ADHD conjures images of little boys bouncing around a classroom, making rubber-band slingshots, struggling to sit still. We think of minds wandering off the task at hand to "Look at the shiny!" For many of us, we stop thinking about children and shift to our own struggles to focus, in the world of apps, blogs, tweets and other shiny objects. But when we do think of children and ADHD, we most likely think of boys. And we're not wrong: according to the Centers for Disease Control, there are 5.4 million children in the United States with reported Attention-Deficit/Hyperactivity Disorder, with boys more than twice as likely to be diagnosed as girls. (http://www.cdc.gov/ncbddd/adhd/data.html.)
But ADHD may be taking a more treacherous and insidious toll on girls. New research out of UC Berkeley suggests that girls with ADHD are very much in need of our attention, particularly as they mature into adolescence and teen years. A 10-year follow-up on 140 girls, now aged 17-24, this study found that girls diagnosed in childhood with ADHD had higher rates of suicide attempts and self-injury (Hinshaw et. al., 2012). This trend was seen in girls with the combined subtype of ADHD, which has both inattentive and hyperactive features.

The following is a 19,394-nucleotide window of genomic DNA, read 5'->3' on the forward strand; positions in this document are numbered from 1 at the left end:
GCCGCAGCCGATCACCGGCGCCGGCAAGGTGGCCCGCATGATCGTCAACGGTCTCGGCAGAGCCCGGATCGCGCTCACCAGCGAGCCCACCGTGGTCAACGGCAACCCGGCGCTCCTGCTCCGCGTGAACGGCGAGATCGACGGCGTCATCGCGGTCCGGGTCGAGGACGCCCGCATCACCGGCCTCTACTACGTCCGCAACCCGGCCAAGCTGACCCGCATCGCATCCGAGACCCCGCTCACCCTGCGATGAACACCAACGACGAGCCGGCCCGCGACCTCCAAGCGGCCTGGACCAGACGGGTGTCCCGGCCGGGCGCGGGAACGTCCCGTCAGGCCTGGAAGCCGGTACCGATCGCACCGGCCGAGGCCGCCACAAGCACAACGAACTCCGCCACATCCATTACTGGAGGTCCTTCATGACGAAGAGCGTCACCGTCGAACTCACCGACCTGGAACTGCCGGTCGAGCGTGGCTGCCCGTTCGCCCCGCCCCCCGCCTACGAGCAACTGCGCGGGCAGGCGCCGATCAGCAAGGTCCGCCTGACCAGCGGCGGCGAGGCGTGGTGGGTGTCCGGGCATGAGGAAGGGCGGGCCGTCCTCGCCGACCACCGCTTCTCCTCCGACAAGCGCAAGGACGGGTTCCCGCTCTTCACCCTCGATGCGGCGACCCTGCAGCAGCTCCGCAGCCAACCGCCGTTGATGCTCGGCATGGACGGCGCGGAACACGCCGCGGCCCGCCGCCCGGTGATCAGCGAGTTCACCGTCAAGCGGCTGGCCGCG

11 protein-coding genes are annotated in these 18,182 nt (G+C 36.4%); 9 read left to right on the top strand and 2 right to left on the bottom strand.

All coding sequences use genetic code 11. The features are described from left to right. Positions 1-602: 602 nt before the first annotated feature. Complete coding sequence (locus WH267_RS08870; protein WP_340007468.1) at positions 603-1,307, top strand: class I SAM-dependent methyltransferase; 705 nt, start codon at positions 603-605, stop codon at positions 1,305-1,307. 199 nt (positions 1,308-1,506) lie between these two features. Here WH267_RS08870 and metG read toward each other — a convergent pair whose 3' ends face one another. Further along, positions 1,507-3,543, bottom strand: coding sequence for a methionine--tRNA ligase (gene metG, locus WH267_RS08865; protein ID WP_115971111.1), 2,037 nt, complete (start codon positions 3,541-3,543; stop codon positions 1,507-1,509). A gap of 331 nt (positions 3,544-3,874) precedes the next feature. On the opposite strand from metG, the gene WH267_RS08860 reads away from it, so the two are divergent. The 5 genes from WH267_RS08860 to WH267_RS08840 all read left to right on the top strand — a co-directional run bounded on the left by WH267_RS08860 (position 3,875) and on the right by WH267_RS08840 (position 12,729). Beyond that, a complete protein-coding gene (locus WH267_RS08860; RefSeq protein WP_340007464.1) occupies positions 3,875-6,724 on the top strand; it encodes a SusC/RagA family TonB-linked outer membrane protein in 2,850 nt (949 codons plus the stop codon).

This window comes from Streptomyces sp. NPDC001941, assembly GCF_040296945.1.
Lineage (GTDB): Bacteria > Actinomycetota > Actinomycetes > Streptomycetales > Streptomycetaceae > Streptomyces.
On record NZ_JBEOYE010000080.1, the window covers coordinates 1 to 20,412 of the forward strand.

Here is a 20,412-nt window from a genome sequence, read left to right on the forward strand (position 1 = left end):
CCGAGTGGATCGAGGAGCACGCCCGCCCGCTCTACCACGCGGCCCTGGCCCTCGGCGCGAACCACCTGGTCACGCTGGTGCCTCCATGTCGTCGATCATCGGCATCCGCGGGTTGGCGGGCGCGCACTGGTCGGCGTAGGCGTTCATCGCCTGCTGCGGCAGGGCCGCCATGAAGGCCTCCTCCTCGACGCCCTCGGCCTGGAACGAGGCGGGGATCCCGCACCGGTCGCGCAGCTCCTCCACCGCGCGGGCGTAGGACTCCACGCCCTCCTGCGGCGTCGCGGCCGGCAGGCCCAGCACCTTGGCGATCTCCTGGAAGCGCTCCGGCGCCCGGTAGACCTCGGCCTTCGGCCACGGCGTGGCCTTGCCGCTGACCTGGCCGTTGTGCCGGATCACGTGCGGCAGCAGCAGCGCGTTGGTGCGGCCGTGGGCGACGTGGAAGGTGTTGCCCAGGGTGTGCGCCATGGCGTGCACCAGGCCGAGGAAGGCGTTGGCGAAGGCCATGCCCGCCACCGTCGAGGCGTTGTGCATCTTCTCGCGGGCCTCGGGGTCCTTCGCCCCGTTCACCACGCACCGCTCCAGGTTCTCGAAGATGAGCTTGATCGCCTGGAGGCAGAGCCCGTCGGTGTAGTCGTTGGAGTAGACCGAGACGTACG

ADHD poses several risk factors for teen girls. First, earlier data from this research team showed that girls with ADHD were more likely to have academic and social struggles. While we commonly think about how ADHD impacts academic performance, children with ADHD are often rejected by peers as they struggle with social skills (Mikami, 2010). As social pressure increases during adolescence, children are more vulnerable to feeling outcast or bullied, perhaps even more so girls who have been battling ADHD since they were young. Second, adolescent girls with ADHD are susceptible to impulsivity, making them more likely to engage in cutting, burning or suicidal behavior, compared to their peers without ADHD. Essentially, the social and academic impact of ADHD can lead girls to feel pretty bad about themselves; poor impulse control will let them act dangerously on those bad feelings.
The study also affirmed that ADHD is not a stable diagnosis over time which can itself create a risk factor. If symptoms subside in adolescence, then we stop monitoring and treating girls with ADHD, missing that they're still vulnerable to impulsivity. As this study shows, impulsivity in adolescent girls with ADHD is far more serious than shooting rubber bands and doodling. The good news remains that ADHD is treatable, through medication therapy or behavior modification approaches. What this research suggests is that we need to continue to monitor girls with ADHD, even if the symptoms are gone.
By Lucy Rimalower, LMFT
Hinshaw, S.P., Owens, E.B., & Zalecki, C., Huggins, Z.P., Montenegro-Nevado, A.J., Schrodek, E., & Swanson, E.N. (2012). Follow-up of girls with Attention-Deficit/Hyperactivity Disorder into early adulthood: continuing impairment includes elevated risk for suicide attempts and self-injury. Journal of Consulting and Clinical Psychology.
Mikami, A.Y. (2010). The importance of friendship for youth with attention-deﬁcit/hyperactivity disorder. Clinical Child & Family Psychology Review, 13, 181-198.